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From personal experience, and from an academic perspective, CIFRE theses are a mixed bag. In some cases the company is essentially not involved at all in the thesis (e.g., they have no clue how to get involved, and are just doing it for tax optimization purposes, to keep a link with the university/school, or even out of courtesy to them or in exchange for other favors) and then the CIFRE thesis is basically funding for a normal PhD thesis with a company involved on paper (and then you'd better have good supervision on the academic side, like for a normal thesis). In other cases, the company sees the CIFRE mechanism as a way to get access to cheap qualified labor, and overload the student with work which is not always in their best interest (e.g., not publishable), at the expense of their doctoral work.

The expectations around the mechanism are also very different from student to student. Sometimes the student really wants to work at a company, and just wants a PhD to improve their career prospects. Sometimes the student really wants to do academic research, and this is mostly a way to secure funding (which might even be proposed by the academic advisor in they are collaborating already with the company). Sometimes there's real scientific value in a mixed project involving both academia and a company: that's the ideal case, but pretty rare. Sometimes the student is someone from industry which is already used to a high (aka, non-academic) salary and a corresponding cost of living, and the CIFRE mechanism is one way for them to do a PhD without giving up on their current salary. And of course sometimes the reason is that the student is not ready to choose between an academic or industrial career and wants to do something "in the middle" to keep as many options open as possible.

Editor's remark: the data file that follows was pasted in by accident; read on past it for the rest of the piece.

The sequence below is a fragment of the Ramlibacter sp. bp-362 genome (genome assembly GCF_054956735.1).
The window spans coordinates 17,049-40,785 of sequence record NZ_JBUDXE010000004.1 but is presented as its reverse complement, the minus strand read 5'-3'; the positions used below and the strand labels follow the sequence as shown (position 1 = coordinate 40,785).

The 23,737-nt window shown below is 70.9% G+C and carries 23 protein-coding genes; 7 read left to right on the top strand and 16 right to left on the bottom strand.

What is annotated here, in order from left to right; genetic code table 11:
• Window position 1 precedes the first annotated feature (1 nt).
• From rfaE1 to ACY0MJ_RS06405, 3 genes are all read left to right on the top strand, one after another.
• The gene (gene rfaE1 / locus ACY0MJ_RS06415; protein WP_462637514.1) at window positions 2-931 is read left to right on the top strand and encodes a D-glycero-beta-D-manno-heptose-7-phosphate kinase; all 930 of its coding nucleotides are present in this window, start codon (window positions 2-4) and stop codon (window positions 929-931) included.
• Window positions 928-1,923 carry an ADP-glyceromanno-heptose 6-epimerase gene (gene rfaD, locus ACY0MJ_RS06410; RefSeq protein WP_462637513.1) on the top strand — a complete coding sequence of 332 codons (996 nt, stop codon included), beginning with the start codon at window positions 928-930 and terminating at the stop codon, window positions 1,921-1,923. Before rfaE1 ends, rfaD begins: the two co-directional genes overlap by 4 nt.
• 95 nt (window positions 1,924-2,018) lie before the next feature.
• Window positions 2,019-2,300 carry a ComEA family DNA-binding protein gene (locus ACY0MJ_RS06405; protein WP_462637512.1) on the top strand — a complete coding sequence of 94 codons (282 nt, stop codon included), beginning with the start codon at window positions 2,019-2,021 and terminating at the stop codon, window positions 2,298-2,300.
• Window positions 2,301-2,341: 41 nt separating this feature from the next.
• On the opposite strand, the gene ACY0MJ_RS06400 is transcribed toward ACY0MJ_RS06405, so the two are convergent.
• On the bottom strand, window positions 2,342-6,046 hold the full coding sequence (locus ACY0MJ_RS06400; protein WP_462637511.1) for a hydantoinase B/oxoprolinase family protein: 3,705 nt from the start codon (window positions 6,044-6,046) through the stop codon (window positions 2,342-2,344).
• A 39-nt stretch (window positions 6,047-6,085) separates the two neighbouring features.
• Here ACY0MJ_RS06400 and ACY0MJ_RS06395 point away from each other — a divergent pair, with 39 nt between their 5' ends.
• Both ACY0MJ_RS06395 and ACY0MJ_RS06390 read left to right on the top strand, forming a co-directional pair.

I don't know so much about this mechanism but from what I've heard, I would recommend:

  • Discussing with the academic advisor and company advisor to clarify expectations: are they thinking that they would work together with you, or that you would spend your time between them, which kind of ratio, does the company have precise tasks for you that would be useful to them, which role would they take, etc.?
  • Being wary about PhD topics that crucially require input from the company (e.g., if your PhD is about analyzing company data, but the company isn't really committed to working with you on this, you could be stuck)
  • Probably making sure that you like what the company is doing and would like working with them, even for non-research stuff; or at least clarifying that you won't have to spend too much time on this if you don't want to.
  • Choosing your academic advisor and topic carefully, unless you really plan to do most of your work at the company and don't intend to continue in academia afterwards.

Good luck!

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I guess it would depend on your field but I don't think it hurts your chances. I know at least three people who did a CIFRE PhD and who then got a permanent faculty position a few years after their PhD (this was in applied math and physics). Given how bad the academic job market has been recently, I'd say that this is a pretty good indicator that they were competitive.